A Lesson from Malala: Girls’ Education Pays Off

Sri Mulyani Indrawati's picture
Originally published on the World Bank 'Voices: Perspectives on Development' blog

 

When I heard the news last autumn that 15-year-old Malala Yousafzai of Pakistan had been shot simply for standing up for her right as a girl to get an education, I was horrified.

It also reminded me how lucky I was.

When I was offered a rare scholarship to study abroad, it wasn’t acceptable for me, as a young married Indonesian woman, to live apart from my husband. My mother laid out two options: Either he would join me, which meant giving up his job, or I had to decline the offer.

I know it was her way to advocate for my husband to support me, which he did without hesitation. We both went to the United States to complete our master’s degrees. I combined it with a doctorate in economics, and we had our first child, a daughter, while we both were graduate students.

Brazil’s protests: The bursting of a complacency bubble

Francisco Ferreira's picture

Here was an exemplary developing country – nay, emerging market! In the 2000s, Brazil’s economic growth, albeit not stellar, was certainly steady. Inequality fell continuously and markedly throughout the decade and, as a result of those two things, poverty fell from 43% of the population in 2003 to around 25% by the end of decade (using a $4/day poverty line). By the World Bank’s definition – which is considerably more demanding than the government’s – the middle class grew in size by more than 50%, to over 60 million people in 2010. Infant mortality fell. Life expectancy rose. We were going to host the World Cup and the Olympics – the only country ever to do so back-to-back with the exception of the United States. The sun was shining... What could possibly go wrong?

Then, on June 13, a relatively small demonstration against a hike in bus fares in the city of São Paulo was violently repressed by police. The following two weeks saw a remarkable eruption of street protests across hundreds of Brazilian cities, with hundreds of thousands in the streets at certain times. In a soccer-loving country, Brazil’s successes at the Confederations Cup did nothing to mitigate popular anger. On the contrary, one of the protesters’ multiple banners was indignation at the scale of spending on (and corruption from) football stadia for next year’s World Cup, while schools, hospitals and public transport are allowed to languish.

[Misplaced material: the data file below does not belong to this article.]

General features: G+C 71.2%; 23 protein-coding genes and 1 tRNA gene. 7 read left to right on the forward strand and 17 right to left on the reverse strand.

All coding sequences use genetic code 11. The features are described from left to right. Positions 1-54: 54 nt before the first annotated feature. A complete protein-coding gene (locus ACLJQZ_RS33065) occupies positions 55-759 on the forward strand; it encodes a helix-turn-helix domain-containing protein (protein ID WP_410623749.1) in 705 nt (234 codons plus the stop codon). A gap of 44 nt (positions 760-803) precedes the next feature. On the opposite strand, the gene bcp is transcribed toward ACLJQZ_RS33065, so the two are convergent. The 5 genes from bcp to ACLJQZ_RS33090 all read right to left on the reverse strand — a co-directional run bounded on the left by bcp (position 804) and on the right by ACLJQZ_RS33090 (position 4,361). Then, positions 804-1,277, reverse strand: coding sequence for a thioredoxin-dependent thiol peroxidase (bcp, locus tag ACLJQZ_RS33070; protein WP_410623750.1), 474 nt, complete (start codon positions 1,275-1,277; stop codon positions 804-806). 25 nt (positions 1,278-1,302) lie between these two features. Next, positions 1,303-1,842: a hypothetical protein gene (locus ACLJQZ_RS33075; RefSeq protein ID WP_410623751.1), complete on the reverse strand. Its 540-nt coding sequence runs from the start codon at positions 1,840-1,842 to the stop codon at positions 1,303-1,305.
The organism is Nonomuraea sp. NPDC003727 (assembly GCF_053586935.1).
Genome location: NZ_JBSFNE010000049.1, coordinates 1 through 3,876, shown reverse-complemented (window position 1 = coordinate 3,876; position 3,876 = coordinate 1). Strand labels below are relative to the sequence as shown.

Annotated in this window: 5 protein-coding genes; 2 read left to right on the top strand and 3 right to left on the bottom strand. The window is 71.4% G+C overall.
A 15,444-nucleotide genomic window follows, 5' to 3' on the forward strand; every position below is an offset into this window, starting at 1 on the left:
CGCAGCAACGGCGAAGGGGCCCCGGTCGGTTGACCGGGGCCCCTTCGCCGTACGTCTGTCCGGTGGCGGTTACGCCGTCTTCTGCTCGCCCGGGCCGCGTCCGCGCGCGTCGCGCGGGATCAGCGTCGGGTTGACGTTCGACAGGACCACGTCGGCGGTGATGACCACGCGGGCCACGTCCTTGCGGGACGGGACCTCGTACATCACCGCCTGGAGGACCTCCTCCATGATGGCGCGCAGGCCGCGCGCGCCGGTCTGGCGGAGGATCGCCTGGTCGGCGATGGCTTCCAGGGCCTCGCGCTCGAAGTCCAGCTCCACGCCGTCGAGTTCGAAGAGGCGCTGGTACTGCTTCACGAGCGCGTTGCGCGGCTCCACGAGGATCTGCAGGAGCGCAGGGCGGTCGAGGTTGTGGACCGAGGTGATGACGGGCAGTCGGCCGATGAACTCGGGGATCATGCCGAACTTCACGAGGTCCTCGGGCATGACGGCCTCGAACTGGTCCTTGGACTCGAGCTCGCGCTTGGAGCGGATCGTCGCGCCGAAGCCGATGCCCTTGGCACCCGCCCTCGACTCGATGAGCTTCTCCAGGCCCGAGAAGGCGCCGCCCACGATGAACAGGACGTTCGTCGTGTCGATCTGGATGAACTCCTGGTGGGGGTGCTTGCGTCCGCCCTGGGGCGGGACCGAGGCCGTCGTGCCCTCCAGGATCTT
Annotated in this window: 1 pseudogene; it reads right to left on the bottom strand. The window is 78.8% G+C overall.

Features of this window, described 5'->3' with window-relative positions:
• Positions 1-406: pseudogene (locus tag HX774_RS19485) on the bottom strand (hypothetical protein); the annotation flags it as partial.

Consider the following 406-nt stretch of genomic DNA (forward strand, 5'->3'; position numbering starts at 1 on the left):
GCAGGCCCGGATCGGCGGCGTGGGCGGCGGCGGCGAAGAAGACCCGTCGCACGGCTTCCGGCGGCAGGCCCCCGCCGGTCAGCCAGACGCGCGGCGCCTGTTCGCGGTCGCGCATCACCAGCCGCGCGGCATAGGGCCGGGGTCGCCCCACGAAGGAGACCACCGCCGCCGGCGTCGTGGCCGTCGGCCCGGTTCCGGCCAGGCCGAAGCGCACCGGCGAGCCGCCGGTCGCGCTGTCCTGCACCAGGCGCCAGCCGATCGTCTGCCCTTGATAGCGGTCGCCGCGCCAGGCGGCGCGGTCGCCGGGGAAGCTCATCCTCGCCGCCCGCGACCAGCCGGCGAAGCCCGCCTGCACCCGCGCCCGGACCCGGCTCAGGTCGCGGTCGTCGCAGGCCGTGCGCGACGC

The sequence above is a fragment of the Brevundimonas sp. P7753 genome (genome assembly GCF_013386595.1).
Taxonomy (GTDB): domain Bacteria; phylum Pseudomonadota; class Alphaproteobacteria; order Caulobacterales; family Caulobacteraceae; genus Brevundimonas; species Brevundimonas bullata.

Amartya Sen on India and China

Merrell Tuck-Primdahl's picture

'Why is China Ahead of India? Implications for Europe and the US,' was the topic of a talk yesterday at the World Bank by Nobel winner Amartya Sen which was chaired by Kaushik Basu. In the span of just under two hours, Sen managed to pinpoint India's main Achilles Heel (primarily related to the low overall quality of education, poor health care and skewed energy and other subsidies), while weaving in references to Kido Takayoshi, Mao Zedong, David Hume, Mahatma Gandhi, Adam Smith, Jon Stuart Mill, Milton Friedman, Keynes, Marx and other thinkers and influencers. 

Amartya's talk coincided with the publication of a New York Times op ed titled 'Why India Trails China' in which he stressed that one cannot wait to fix health and education only after reaching some modicum of overall prosperity. Indeed, proper health and education, which foster human capabilities, are an essential precondition to sustainable growth and the ability to compete successfully in an integrated world. India still needs to take these East Asian lessons fully on board.  

Working to Meet Africa’s Skyrocketing Demand for Higher Education

Ritva Reinikka's picture
Makhtar Diop delivers plenary remarks at the Association of African Universities Conference, Libreville, Gabon

The Association of African Universities—AAU for short—held its 13th general conference last week in Libreville, Gabon. Representing the World Bank at this conference, I had a great opportunity to engage with this vibrant university community. A community which is expanding fast as demand for higher education is skyrocketing thanks to Africa’s “youth bulge”, that is, as the share of young people in the population is increasing in many countries. Private universities are mushrooming everywhere.